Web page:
the population served, services offered, staff qualifications, and program
focus. In its licensure role, DSS licenses small group homes, campus style
children's homes, and other children's homes, which may include mother/baby
programs, independent living programs, and temporary care programs. DSS
is the lead licensure agency for 83 children's group homes, 53 of which
have a capacity of eight or fewer; and shares regulatory responsibility
for 13 facilities with the Department of Education. The DSS licensure
program regulates 5,264 providers and registers 2,128 providers.
For the purpose of
this study, DSS uses the Comprehensive Services Act (CSA) definition of
group homes as licensed residential programs providing supervision in
a homelike environment. The programs are usually a step-down from a more
secure residential placement and may provide social skills training and/or
vocational training. Reminding the members that regulators do not place
the children, the DSS noted that the regulating agency can require that
a child be discharged if placed inappropriately, unless the child was
placed in the facility by court order.
The children's residential
facility industry has grown significantly in the past five years, increasing
from 165 facilities in 2000 to 295 facilities in 2005. DSS stated that
1,385 CSA children have been placed in group homes, with 56 % being males
and the average age being 16 years and 5 months.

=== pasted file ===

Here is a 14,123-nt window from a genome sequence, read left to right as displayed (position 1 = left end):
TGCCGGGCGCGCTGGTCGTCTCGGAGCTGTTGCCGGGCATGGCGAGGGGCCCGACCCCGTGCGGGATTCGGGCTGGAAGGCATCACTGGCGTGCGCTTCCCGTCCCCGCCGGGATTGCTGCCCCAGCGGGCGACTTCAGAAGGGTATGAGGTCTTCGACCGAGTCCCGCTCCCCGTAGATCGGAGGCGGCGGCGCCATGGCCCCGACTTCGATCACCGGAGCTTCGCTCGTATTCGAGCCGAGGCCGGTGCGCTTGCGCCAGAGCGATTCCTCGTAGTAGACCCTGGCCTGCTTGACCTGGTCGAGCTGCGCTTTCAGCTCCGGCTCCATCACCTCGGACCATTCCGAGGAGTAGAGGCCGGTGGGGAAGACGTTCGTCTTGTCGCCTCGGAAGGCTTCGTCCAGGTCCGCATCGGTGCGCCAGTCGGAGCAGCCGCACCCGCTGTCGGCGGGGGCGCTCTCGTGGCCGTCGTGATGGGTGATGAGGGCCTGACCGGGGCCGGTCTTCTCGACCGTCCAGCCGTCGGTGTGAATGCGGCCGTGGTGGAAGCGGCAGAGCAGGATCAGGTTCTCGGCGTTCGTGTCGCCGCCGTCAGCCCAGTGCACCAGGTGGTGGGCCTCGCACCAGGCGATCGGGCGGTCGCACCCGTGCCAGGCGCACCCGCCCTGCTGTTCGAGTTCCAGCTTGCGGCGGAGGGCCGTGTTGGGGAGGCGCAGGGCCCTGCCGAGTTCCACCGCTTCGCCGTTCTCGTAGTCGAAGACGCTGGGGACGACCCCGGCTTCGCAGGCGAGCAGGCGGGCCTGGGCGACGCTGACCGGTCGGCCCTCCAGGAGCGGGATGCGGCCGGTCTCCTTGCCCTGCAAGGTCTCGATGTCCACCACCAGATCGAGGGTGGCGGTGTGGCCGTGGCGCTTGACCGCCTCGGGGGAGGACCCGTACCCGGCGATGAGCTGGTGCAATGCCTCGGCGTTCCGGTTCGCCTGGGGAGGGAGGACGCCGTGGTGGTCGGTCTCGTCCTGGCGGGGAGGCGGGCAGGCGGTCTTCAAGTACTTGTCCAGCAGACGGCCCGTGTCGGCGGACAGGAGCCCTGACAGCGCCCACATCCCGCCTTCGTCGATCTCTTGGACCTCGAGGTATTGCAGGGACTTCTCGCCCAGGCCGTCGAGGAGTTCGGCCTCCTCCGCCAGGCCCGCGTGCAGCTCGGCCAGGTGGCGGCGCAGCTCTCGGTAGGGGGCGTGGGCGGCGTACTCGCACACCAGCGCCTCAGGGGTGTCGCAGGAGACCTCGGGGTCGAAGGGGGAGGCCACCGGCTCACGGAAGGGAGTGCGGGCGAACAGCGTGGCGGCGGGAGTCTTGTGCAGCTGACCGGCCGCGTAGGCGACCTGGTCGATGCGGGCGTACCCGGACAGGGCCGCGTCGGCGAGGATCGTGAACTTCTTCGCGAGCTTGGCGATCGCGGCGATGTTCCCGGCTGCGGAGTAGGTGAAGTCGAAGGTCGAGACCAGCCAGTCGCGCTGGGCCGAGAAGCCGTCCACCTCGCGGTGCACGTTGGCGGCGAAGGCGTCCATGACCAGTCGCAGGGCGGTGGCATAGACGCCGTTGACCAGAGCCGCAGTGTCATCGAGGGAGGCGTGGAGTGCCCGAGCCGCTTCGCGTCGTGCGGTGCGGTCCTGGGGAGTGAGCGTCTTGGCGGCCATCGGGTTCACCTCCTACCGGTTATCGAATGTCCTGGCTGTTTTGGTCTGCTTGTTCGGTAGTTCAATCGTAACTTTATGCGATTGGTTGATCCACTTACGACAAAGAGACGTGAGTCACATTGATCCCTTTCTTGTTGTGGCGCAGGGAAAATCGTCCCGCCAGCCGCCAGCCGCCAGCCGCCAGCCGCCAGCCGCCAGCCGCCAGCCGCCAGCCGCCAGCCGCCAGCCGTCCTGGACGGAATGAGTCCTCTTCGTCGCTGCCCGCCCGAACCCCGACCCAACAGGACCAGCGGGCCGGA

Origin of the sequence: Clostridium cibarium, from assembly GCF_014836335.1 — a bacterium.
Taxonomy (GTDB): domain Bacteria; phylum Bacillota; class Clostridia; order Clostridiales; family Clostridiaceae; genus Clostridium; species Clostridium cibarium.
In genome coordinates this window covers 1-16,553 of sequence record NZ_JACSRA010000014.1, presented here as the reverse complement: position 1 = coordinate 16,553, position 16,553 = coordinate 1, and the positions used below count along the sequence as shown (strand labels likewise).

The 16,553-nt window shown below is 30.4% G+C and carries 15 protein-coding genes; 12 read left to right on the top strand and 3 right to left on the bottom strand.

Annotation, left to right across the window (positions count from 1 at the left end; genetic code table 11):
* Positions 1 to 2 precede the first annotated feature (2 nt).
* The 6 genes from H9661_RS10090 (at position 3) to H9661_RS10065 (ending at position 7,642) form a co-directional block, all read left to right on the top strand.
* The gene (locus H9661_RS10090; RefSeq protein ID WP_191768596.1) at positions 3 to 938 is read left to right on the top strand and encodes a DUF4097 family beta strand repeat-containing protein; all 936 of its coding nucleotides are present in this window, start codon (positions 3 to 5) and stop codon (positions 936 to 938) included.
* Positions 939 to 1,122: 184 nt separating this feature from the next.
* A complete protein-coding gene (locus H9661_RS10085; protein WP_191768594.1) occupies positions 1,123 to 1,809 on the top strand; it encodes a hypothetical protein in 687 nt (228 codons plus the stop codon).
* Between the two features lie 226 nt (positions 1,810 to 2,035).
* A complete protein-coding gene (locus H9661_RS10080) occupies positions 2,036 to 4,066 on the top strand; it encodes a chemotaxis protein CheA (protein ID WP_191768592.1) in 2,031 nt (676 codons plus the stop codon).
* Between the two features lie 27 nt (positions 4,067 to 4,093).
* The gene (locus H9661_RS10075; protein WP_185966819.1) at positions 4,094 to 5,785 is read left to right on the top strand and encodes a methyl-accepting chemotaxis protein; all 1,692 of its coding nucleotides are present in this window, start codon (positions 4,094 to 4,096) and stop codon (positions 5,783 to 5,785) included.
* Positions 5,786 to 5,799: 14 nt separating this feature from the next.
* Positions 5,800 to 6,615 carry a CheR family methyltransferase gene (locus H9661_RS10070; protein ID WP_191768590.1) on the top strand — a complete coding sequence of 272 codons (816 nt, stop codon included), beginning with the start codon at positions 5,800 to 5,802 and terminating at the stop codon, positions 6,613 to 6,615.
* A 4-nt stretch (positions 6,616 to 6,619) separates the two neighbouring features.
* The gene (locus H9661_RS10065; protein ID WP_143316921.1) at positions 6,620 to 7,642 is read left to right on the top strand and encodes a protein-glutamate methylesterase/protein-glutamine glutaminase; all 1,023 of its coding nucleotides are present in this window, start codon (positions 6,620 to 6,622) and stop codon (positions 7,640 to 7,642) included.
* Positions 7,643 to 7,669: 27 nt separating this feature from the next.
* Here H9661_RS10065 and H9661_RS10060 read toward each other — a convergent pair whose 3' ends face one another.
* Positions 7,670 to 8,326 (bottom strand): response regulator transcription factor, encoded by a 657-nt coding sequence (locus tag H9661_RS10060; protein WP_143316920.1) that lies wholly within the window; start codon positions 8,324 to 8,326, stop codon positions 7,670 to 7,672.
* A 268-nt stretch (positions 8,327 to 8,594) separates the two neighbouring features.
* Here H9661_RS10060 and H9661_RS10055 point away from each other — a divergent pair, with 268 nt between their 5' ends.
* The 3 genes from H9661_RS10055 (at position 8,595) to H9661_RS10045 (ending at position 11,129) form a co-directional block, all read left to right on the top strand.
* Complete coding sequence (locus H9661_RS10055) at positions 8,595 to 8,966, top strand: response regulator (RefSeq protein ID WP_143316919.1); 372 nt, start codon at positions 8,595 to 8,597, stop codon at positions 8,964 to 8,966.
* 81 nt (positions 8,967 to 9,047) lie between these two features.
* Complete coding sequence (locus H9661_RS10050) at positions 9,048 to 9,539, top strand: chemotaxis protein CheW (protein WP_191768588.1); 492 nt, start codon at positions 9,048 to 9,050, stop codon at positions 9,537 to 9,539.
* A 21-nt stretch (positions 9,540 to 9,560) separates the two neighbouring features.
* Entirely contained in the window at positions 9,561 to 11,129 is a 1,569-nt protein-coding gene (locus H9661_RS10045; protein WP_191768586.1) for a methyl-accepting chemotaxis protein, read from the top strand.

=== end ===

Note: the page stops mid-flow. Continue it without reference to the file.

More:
CSA children are
placed by the following:
- Local DSS (76%)
- Court services
- Local school divisions
- Community services
- Families or others
The children are
placed because of caregiver absence or incapacity, neglect, physical or
sexual abuse (34%), behavior issues, truancy, runaway (32%), emotional,
mental health, substance abuse reasons (18%), court involvement relating
to illegal activities (13%), and special education considerations.
DSS has authority
to invoke intermediate sanctions for infractions, such as civil penalties,
mandatory training, probation, reduced capacity or limitations on new
admissions, notification to consumers, and withholding of public funds;
and ultimate sanctions, such as initial or renewal license denial and
license revocation. Since October of 2002, DSS has denied or obtained
voluntary withdrawal of five initial license applications, denied seven
license renewal applications, obtained four voluntary closures after sanctions
were imposed, and imposed sanctions on six operators.
& THE IMPLEMENTATION OF THE NEW LAWS
At this time, no
action has been taken to implement the laws passed during the 2005 Session
pursuant to HB 2461 and SB 1304. Interdepartmental standards were already
in the revision process prior to the passage of the bills. It was assumed
by DSS that the draft regulations, which have not yet been approved by
the Governor or proposed, could be amended during the public comment period
to address the legislation more specifically.
Two additional meetings
of the group home study will be held in November. The November 17 meeting
will focus on the concerns of local governments, group home operators,
and advocates and will include additional regulatory information.
Norma Szakal and